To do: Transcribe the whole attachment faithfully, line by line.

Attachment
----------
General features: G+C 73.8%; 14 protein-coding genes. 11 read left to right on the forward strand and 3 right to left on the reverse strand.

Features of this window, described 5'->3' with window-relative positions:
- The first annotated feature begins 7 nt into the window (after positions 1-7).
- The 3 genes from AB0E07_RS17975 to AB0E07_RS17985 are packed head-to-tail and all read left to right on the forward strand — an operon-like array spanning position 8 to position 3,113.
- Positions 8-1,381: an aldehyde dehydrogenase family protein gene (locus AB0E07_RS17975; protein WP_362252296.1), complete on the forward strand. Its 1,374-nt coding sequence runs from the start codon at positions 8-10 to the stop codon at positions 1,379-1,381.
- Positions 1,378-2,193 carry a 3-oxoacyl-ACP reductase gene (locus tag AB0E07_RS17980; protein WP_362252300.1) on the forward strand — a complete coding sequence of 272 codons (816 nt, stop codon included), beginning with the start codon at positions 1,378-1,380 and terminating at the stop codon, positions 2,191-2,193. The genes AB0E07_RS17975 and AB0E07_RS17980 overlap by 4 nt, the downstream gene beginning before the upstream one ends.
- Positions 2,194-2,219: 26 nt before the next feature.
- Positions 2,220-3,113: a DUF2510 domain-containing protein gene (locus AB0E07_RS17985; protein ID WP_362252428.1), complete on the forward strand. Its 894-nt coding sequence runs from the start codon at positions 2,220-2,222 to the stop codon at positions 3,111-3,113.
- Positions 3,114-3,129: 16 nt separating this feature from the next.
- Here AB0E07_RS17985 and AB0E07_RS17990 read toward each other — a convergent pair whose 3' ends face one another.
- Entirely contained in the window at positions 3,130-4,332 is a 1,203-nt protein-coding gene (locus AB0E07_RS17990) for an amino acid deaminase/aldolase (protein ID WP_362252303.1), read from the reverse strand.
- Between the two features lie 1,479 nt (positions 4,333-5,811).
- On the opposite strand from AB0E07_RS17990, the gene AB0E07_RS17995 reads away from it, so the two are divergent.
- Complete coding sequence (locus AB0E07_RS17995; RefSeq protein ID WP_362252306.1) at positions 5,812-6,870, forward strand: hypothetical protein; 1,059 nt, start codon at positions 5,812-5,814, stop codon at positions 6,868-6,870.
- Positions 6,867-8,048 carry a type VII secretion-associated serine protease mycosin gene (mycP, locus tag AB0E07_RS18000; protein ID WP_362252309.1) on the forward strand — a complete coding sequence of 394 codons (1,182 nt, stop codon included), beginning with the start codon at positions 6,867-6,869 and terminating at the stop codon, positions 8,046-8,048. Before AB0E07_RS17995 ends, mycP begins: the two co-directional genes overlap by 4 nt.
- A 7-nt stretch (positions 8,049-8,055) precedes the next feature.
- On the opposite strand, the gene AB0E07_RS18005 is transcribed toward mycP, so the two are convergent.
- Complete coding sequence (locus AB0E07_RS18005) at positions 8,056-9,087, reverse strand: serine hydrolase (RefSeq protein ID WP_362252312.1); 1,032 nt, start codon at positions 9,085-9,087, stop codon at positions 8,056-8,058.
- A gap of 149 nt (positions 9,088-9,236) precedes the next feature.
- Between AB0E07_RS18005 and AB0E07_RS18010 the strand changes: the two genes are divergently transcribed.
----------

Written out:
General features: G+C 73.8%; 14 protein-coding genes. 11 read left to right on the forward strand and 3 right to left on the reverse strand.

Features of this window, described 5'->3' with window-relative positions:
- The first annotated feature begins 7 nt into the window (after positions 1-7).
- The 3 genes from AB0E07_RS17975 to AB0E07_RS17985 are packed head-to-tail and all read left to right on the forward strand — an operon-like array spanning position 8 to position 3,113.
- Positions 8-1,381: an aldehyde dehydrogenase family protein gene (locus AB0E07_RS17975; protein WP_362252296.1), complete on the forward strand. Its 1,374-nt coding sequence runs from the start codon at positions 8-10 to the stop codon at positions 1,379-1,381.
- Positions 1,378-2,193 carry a 3-oxoacyl-ACP reductase gene (locus tag AB0E07_RS17980; protein WP_362252300.1) on the forward strand — a complete coding sequence of 272 codons (816 nt, stop codon included), beginning with the start codon at positions 1,378-1,380 and terminating at the stop codon, positions 2,191-2,193. The genes AB0E07_RS17975 and AB0E07_RS17980 overlap by 4 nt, the downstream gene beginning before the upstream one ends.
- Positions 2,194-2,219: 26 nt before the next feature.
- Positions 2,220-3,113: a DUF2510 domain-containing protein gene (locus AB0E07_RS17985; protein ID WP_362252428.1), complete on the forward strand. Its 894-nt coding sequence runs from the start codon at positions 2,220-2,222 to the stop codon at positions 3,111-3,113.
- Positions 3,114-3,129: 16 nt separating this feature from the next.
- Here AB0E07_RS17985 and AB0E07_RS17990 read toward each other — a convergent pair whose 3' ends face one another.
- Entirely contained in the window at positions 3,130-4,332 is a 1,203-nt protein-coding gene (locus AB0E07_RS17990) for an amino acid deaminase/aldolase (protein ID WP_362252303.1), read from the reverse strand.
- Between the two features lie 1,479 nt (positions 4,333-5,811).
- On the opposite strand from AB0E07_RS17990, the gene AB0E07_RS17995 reads away from it, so the two are divergent.
- Complete coding sequence (locus AB0E07_RS17995; RefSeq protein ID WP_362252306.1) at positions 5,812-6,870, forward strand: hypothetical protein; 1,059 nt, start codon at positions 5,812-5,814, stop codon at positions 6,868-6,870.
- Positions 6,867-8,048 carry a type VII secretion-associated serine protease mycosin gene (mycP, locus tag AB0E07_RS18000; protein ID WP_362252309.1) on the forward strand — a complete coding sequence of 394 codons (1,182 nt, stop codon included), beginning with the start codon at positions 6,867-6,869 and terminating at the stop codon, positions 8,046-8,048. Before AB0E07_RS17995 ends, mycP begins: the two co-directional genes overlap by 4 nt.
- A 7-nt stretch (positions 8,049-8,055) precedes the next feature.
- On the opposite strand, the gene AB0E07_RS18005 is transcribed toward mycP, so the two are convergent.
- Complete coding sequence (locus AB0E07_RS18005) at positions 8,056-9,087, reverse strand: serine hydrolase (RefSeq protein ID WP_362252312.1); 1,032 nt, start codon at positions 9,085-9,087, stop codon at positions 8,056-8,058.
- A gap of 149 nt (positions 9,088-9,236) precedes the next feature.
- Between AB0E07_RS18005 and AB0E07_RS18010 the strand changes: the two genes are divergently transcribed.